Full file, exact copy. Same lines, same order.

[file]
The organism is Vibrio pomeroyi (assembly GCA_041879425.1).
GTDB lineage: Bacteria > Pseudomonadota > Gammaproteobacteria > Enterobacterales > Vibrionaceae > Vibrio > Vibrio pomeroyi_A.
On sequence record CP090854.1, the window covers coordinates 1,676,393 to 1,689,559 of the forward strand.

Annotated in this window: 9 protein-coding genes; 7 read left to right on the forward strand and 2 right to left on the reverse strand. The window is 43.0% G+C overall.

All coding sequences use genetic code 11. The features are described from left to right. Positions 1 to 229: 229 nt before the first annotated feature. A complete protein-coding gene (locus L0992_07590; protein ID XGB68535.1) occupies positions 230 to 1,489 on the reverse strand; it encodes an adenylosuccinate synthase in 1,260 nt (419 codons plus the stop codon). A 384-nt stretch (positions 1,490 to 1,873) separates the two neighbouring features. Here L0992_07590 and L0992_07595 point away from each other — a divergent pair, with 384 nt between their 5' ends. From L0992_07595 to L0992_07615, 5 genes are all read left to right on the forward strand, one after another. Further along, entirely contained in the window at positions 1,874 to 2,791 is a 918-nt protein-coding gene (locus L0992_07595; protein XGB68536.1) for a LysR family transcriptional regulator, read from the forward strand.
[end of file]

The organism is Vibrio pomeroyi (assembly GCA_041879425.1).
GTDB lineage: Bacteria > Pseudomonadota > Gammaproteobacteria > Enterobacterales > Vibrionaceae > Vibrio > Vibrio pomeroyi_A.
On sequence record CP090854.1, the window covers coordinates 1,676,393 to 1,689,559 of the forward strand.

Annotated in this window: 9 protein-coding genes; 7 read left to right on the forward strand and 2 right to left on the reverse strand. The window is 43.0% G+C overall.

All coding sequences use genetic code 11. The features are described from left to right. Positions 1 to 229: 229 nt before the first annotated feature. A complete protein-coding gene (locus L0992_07590; protein ID XGB68535.1) occupies positions 230 to 1,489 on the reverse strand; it encodes an adenylosuccinate synthase in 1,260 nt (419 codons plus the stop codon). A 384-nt stretch (positions 1,490 to 1,873) separates the two neighbouring features. Here L0992_07590 and L0992_07595 point away from each other — a divergent pair, with 384 nt between their 5' ends. From L0992_07595 to L0992_07615, 5 genes are all read left to right on the forward strand, one after another. Further along, entirely contained in the window at positions 1,874 to 2,791 is a 918-nt protein-coding gene (locus L0992_07595; protein XGB68536.1) for a LysR family transcriptional regulator, read from the forward strand.